They seem to gloss over the flood risk being over 55 on a 74 point scale for five of the eight SHLAA sites they consider.

Winchfield Strategic Assessment - Flood Risk 2

Winchfield Strategic Assessment - Flood Risk 3

Winchfield Strategic Assessment - Flood Risk 4

Winchfield fails testing – Strategic Assessment

Conservatives ousted from power at Hart Council

Breaking News: Conservatives ousted from power on Hart Council

Conservatives ousted from power at Hart Council

In a dramatic move the Conservatives have been ousted from power at Hart Council. Even though they are the largest party, they hold only 14 of the 33 seats.

The joint Chief Executive, Patricia Hughes confirm the move in a tweet last night. Liberal Democrat party group leader Dave Neighbour has been elected as leader of the council. He announced the members of his cabinet, but not the respective portfolios. They will be councillors Ambler, Bailey, Cockarill, Collett, Oliver, Kinnell, James Radley. All these councillors are from the Liberal Democrats and CCH. This confirms there will be no places for the Conservatives.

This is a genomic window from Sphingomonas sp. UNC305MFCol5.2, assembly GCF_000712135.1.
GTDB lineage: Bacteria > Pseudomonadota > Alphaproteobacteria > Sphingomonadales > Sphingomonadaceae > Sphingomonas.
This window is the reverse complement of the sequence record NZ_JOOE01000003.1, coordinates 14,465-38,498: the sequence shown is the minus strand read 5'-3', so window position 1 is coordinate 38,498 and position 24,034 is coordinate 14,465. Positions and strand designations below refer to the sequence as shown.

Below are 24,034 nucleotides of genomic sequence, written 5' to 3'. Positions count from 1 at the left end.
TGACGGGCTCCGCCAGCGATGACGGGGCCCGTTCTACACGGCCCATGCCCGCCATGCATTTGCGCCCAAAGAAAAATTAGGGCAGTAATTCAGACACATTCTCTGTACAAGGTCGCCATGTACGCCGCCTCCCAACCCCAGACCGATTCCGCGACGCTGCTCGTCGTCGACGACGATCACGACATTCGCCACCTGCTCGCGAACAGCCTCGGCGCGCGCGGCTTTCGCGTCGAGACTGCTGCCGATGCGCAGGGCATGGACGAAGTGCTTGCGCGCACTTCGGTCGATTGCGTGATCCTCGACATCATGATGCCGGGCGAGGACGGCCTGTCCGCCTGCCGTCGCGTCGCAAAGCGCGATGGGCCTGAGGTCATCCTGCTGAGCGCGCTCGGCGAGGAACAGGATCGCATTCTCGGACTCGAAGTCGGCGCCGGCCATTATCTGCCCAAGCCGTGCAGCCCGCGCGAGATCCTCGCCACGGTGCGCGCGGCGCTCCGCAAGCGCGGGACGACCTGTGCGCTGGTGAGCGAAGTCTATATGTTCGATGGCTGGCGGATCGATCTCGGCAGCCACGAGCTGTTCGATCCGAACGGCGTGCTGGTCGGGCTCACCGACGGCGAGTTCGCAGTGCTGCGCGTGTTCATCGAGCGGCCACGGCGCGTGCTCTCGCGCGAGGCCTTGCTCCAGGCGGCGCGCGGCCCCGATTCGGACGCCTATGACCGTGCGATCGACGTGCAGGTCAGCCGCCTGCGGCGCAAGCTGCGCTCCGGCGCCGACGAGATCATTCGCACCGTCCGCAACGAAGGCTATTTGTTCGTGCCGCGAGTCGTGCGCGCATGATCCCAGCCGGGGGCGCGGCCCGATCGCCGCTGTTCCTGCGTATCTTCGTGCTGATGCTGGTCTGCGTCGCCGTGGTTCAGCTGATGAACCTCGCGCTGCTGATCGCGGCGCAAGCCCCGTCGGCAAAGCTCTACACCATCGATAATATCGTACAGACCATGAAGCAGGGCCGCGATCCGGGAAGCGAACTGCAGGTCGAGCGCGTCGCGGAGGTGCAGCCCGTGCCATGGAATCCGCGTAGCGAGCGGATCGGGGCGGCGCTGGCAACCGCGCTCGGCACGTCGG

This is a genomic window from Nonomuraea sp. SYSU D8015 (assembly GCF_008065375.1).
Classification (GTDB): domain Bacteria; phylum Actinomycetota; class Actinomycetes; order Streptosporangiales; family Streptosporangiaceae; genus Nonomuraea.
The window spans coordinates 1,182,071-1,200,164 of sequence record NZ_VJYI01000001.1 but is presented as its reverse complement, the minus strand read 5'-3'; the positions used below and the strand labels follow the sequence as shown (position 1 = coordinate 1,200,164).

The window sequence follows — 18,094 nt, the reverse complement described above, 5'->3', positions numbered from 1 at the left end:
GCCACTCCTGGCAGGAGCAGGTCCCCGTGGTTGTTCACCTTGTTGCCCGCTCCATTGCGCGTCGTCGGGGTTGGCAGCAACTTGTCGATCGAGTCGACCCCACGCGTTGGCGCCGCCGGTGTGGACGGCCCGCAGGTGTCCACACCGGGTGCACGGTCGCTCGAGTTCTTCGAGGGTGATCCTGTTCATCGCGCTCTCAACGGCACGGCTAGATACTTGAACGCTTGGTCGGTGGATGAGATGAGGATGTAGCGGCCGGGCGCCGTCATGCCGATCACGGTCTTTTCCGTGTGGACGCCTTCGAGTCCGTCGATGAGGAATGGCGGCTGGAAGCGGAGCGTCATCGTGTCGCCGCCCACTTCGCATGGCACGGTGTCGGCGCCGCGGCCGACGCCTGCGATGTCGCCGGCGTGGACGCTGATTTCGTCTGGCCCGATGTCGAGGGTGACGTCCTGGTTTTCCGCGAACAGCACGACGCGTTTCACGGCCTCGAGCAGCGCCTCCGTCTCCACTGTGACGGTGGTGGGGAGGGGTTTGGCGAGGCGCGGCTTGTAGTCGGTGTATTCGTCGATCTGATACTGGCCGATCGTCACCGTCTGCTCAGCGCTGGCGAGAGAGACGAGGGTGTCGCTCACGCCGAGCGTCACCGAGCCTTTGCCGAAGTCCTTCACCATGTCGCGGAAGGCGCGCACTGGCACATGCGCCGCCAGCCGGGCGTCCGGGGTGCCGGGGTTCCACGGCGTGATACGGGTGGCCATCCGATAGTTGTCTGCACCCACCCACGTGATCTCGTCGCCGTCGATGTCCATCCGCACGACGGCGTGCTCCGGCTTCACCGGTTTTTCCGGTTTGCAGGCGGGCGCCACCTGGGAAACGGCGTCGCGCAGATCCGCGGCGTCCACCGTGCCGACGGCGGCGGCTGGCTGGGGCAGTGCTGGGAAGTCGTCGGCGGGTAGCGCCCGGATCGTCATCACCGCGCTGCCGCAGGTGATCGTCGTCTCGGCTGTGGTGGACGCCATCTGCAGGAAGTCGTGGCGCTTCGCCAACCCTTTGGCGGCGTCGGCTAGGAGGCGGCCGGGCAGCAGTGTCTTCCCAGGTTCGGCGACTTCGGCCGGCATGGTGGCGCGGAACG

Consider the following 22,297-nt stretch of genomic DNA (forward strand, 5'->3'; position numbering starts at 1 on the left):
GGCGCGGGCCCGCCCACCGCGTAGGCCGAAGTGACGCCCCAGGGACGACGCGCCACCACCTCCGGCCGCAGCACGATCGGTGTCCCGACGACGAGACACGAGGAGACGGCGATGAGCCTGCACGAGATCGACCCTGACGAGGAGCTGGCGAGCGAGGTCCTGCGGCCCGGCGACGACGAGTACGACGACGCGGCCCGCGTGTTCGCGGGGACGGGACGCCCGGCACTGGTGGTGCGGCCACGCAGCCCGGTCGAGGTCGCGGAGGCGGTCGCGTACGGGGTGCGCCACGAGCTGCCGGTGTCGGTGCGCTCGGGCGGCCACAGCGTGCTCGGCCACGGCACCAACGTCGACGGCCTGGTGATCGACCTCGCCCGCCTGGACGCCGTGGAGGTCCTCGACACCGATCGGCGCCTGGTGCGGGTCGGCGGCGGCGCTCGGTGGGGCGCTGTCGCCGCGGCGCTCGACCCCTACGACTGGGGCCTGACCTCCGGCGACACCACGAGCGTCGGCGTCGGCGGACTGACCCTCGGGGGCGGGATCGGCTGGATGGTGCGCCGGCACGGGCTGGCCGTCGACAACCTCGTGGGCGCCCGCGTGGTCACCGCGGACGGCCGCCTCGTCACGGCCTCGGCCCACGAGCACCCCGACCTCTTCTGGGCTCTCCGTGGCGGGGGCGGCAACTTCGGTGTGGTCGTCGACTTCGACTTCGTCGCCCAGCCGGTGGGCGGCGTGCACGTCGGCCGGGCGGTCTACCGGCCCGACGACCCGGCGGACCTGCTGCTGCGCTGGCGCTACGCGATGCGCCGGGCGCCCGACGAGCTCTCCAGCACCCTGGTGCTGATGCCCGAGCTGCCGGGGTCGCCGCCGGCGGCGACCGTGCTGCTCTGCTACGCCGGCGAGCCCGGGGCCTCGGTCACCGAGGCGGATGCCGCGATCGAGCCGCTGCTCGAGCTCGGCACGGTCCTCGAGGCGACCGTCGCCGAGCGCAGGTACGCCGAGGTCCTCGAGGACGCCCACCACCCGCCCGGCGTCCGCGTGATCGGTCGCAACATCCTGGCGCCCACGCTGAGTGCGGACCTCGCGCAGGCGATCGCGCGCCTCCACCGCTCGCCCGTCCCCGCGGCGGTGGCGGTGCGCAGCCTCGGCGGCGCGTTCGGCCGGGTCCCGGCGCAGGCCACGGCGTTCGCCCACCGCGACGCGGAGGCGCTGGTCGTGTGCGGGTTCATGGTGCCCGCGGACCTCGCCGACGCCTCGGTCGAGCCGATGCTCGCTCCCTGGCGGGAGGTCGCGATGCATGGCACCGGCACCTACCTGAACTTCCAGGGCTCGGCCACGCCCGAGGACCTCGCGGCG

[Update – Portfolio positions announced by Hart Council]

  • Cllr David Neighbour – Leader and Cabinet Member for Finance
  • Cllr James Radley – Deputy Leader and Cabinet Member for Services
  • Cllr Simon Ambler – Cabinet Member for Partnerships
  • Cllr Stuart Bailey – Cabinet Member for Housing
  • Cllr Graham Cockarill – Cabinet Member for Planning
  • Cllr Adrian Collett – Cabinet Member for Regulatory and Community Safety
  • Cllr Sara Kinnell – Cabinet Member for Leisure, Health and Wellbeing